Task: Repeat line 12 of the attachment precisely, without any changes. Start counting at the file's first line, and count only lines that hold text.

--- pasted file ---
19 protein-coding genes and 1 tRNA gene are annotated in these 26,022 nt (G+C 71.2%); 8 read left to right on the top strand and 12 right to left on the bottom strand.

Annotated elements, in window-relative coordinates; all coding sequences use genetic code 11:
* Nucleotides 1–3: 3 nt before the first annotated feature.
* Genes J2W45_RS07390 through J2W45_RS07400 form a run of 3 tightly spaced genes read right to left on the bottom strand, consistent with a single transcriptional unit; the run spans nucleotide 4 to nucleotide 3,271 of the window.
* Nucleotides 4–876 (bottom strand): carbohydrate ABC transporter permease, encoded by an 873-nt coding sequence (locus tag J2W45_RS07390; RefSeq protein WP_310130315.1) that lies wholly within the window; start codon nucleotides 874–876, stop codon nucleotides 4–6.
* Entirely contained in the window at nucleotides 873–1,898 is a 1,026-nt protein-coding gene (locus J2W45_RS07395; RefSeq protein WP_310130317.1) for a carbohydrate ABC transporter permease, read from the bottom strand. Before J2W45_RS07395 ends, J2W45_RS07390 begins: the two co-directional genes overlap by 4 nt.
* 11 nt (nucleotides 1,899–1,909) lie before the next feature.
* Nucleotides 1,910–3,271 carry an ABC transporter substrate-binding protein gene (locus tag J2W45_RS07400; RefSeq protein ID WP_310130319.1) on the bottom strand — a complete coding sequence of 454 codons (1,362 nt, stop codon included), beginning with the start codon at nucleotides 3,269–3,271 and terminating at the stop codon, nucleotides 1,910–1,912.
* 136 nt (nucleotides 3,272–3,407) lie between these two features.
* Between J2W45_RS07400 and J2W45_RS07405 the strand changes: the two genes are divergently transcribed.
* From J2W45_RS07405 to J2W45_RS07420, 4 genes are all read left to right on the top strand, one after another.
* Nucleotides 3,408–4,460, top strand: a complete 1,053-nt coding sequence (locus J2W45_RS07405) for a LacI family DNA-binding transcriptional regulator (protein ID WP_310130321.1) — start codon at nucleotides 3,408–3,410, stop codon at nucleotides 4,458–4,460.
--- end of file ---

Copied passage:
* Nucleotides 3,408–4,460, top strand: a complete 1,053-nt coding sequence (locus J2W45_RS07405) for a LacI family DNA-binding transcriptional regulator (protein ID WP_310130321.1) — start codon at nucleotides 3,408–3,410, stop codon at nucleotides 4,458–4,460.